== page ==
During the Series B stage, a start-up’s valuation will be calculated by, its performance in comparison to that of its sector, revenue forecasts and its assets such as intellectual property.
What is Series C funding?
Start-ups who are at the Series C stage of funding have all but proven to venture capital firms that they’ll be a long-term success – with original backer’s shares now having increased considerably in value.
As a result, Series C raises are considered a very safe bet, from an investor’s point of view.
Businesses at the Series C stage will look for an even greater market share and to develop even more products and services and may also start preparing for a potential acquisition – both of itself by a larger corporate – or to buy a smaller competitor.
The final stage for many start-ups before they seek an Initial Public Offer (IPO), valuation of a business at Series C is done on the basis of hard data – with this round more an exit strategy for the venture capital firm.
Groups such as hedge funds, investment banks, private equity firms and big secondary market groups will all also begin to invest at this stage where companies can raise anything from single digit sums to hundreds of millions.
What is the role of a venture capitalist?
With the unstoppable rise of the ‘armchair investor', even someone with the most ill-informed views of what constitutes a sensible investment can now back start-ups to their heart's content.
Indeed, via alternative forms of raising finance such as crowdfunding, businesses can nowadays rise millions of pounds worth of investment – without giving away an inch of precious equity.
So why do businesses decide to part with larger chunks of equity and go down the venture funding route?
The reason for this often lies in the role of the venture capitalist – and what they can offer your business besides the initial injection of cash.
What services can a venture capital firm offer besides investment?
- Support services: Increasing in popularity in recent years, many of the larger venture capital firms will have their own in-house marketing, legal, tech and recruitment teams that will offer their services to start-ups and smaller businesses that receive investment.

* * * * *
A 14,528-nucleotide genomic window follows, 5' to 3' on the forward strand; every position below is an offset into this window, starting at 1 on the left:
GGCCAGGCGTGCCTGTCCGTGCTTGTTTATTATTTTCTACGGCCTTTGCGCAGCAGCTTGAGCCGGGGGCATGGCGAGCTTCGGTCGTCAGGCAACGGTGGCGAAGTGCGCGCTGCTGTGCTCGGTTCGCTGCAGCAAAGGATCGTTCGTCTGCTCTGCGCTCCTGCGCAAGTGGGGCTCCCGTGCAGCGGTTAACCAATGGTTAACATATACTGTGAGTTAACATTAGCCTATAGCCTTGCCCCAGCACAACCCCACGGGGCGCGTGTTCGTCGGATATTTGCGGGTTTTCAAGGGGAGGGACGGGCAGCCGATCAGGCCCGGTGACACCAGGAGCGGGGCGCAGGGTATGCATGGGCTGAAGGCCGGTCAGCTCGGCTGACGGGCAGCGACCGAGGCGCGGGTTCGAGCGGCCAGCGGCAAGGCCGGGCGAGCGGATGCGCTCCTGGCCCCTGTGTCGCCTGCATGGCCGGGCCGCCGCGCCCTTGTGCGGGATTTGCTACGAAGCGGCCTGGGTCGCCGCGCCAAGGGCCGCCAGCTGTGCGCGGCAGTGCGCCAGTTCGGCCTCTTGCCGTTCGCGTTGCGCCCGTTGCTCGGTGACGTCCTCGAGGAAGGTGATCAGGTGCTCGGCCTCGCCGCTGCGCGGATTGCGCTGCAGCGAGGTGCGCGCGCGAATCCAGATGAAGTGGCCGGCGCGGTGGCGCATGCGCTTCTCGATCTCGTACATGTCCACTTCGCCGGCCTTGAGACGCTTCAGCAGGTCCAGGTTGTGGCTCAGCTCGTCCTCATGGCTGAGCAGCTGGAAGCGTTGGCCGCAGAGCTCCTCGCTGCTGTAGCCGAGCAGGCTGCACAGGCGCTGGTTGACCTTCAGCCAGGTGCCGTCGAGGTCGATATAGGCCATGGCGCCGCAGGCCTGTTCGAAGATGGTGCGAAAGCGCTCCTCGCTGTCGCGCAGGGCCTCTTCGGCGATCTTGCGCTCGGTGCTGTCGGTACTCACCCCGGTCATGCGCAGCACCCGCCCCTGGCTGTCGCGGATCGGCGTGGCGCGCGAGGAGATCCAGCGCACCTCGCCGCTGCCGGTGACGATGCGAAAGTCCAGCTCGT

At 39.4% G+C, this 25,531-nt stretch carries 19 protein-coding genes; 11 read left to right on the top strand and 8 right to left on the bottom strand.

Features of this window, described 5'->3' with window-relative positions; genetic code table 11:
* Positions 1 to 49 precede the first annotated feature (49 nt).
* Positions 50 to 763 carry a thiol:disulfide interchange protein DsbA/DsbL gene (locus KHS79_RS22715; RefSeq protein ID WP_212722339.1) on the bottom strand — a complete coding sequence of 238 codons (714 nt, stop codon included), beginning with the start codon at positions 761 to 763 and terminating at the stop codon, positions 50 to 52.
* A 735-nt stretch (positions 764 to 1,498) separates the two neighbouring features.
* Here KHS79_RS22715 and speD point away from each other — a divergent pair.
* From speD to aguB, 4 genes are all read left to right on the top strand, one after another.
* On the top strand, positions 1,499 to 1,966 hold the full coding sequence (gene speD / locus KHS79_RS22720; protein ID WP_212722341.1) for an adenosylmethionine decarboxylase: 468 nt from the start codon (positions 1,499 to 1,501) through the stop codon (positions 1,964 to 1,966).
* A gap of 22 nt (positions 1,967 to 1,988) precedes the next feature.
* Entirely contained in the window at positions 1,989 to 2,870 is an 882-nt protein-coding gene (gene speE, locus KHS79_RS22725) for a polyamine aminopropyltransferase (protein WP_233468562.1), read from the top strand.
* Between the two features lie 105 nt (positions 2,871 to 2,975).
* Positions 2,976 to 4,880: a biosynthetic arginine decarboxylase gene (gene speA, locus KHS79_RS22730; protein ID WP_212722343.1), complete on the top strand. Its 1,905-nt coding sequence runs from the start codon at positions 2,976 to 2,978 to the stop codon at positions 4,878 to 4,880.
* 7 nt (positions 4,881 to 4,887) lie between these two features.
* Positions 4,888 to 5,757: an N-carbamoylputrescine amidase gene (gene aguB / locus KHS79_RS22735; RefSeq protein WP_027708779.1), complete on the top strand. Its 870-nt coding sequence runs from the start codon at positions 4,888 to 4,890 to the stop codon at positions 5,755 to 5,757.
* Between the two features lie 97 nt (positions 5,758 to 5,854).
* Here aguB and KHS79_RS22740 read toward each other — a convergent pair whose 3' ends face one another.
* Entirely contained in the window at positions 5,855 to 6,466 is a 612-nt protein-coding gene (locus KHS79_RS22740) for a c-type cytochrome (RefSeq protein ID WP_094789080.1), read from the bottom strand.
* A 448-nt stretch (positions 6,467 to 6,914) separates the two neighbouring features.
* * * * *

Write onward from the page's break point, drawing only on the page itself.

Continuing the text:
- Strategic introductions: Often experienced entrepreneurs themselves, investors or partners in venture capital funds should have a wealth of contacts that your business should be able to tap into. Streamlined and direct, these introductions will be highly specific, strategic and targeted. Said introductions could include potential partnerships with larger corporates, new investors or clients, or even potential hires.
- Experience in efficiency: A seasoned investor and businessperson can streamline communication channels and ensure boardroom meetings are suitably productive. Helping to formulate strategy and direction, an investor can ensure your business is prioritising properly – from the top down.
- Wider market knowledge: While you'll no doubt have spent the majority of your time concentrating solely on your own business, venture capitalists have been scanning various horizons. As a result, an engaged investor can give much needed insight into international markets, potential new clients and even exit opportunities.
- Best practice: Investors can add significant value by helping instill good governance in areas such as financial controls and reporting, business ethics, and contractual issues and procedures.
A top tip to consider when sizing up potential investors, ask yourself whether you’d want them on your board without their cash. If the answer is ‘no’ you should probably go no further, if it is ‘yes’ you are likely to make a better decision.